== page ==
By Smita Adhikari
Pokhara, Sept. 24: Woman entrepreneurs of Pokhara are now worried after a large amount of handicrafts they produced remain unsold due to COVID-19 pandemic.
In Pokhara, the handicrafts produced out of the skill of thousands of women have been stocked almost for a year.
The arrival of tourists has tumbled in Pokhara since last year due to dengue outbreak for the first two months and later the COVID-19 pandemic. As a result, many handicraft items have remained stuck in their warehouse.
“Now we are more worried because the products are already outdated, causing a huge loss of our investment,” Ramkali Khadka, one of the well settled entrepreneurs of Pokhara, said explaining that the designs were made according to the demand and trend of that time.
“People’s sense of taste changes over time and we are worried that our products will never get sold. And there are no foreigners to buy our products,” she added.
Khadka, who is the proprietor of Women Skill Development Centre Kaski, said last year her company had produced handicrafts worth Rs. 6 million.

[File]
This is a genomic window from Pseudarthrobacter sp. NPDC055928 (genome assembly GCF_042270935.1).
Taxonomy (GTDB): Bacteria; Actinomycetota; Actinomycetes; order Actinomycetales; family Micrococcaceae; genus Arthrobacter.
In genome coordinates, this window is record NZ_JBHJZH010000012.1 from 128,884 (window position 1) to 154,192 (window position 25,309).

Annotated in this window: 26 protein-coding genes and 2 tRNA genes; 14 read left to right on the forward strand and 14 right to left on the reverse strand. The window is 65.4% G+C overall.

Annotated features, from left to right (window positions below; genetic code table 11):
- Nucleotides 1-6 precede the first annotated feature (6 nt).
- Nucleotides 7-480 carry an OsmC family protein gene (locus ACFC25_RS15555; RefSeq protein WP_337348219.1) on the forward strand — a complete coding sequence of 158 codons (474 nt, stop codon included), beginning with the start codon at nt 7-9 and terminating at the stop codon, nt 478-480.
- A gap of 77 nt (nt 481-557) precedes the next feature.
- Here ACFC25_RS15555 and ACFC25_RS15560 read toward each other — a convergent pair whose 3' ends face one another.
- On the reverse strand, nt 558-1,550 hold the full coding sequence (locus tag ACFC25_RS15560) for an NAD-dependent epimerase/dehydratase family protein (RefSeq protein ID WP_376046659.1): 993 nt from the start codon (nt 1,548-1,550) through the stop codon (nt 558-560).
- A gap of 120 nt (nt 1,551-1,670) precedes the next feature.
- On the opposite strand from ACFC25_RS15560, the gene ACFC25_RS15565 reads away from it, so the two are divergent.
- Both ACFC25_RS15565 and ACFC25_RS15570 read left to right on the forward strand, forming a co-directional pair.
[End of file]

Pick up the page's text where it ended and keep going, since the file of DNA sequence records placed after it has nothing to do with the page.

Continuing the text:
“All the products are stuck in warehouse now and they are in a sorry state. These products may get discoloured in lack of proper care.”
Like Khadka, Hira Bhattarai, founder of the Padmawati Handicraft Industry, has a similar story to share.
According to Bhattarai, their production worth Rs. 2 million lies piled up since the first lockdown imposed on March 24.
“Around 200 local women entrepreneurs have been involved in handicraft production,” said Bhattarai.
She is worried not just because these handicrafts remain unsold but hundreds of women who had been making money out of this have lost their source of income.
“This pandemic has a chain of impact. All those involved in the production of handcraft and their distribution are now jobless,” said Bhattarai.
She said they were compelled to lay off 30 full-timer women employees.
Pampha Thapa, owner of Santoshi Mata Handicraft Industry located in Lakeside Pokhara, said she had incurred a loss of Rs. 3 million this year.
However, she is hopeful that half of the loss would be recovered if the COVID-19 crisis subsided and tourists started arriving in the lake city.
The market of handicrafts in Pokhara is fully dependent on foreign tourists.
According to Kaski Pokhara Handicrafts Association, almost 80 per cent customers of handicraft products are foreign tourists.
Chair of the Association Hira Bhattarai said 51 handicraft industries have been running in Pokhara 50 per cent of which are owned by women.

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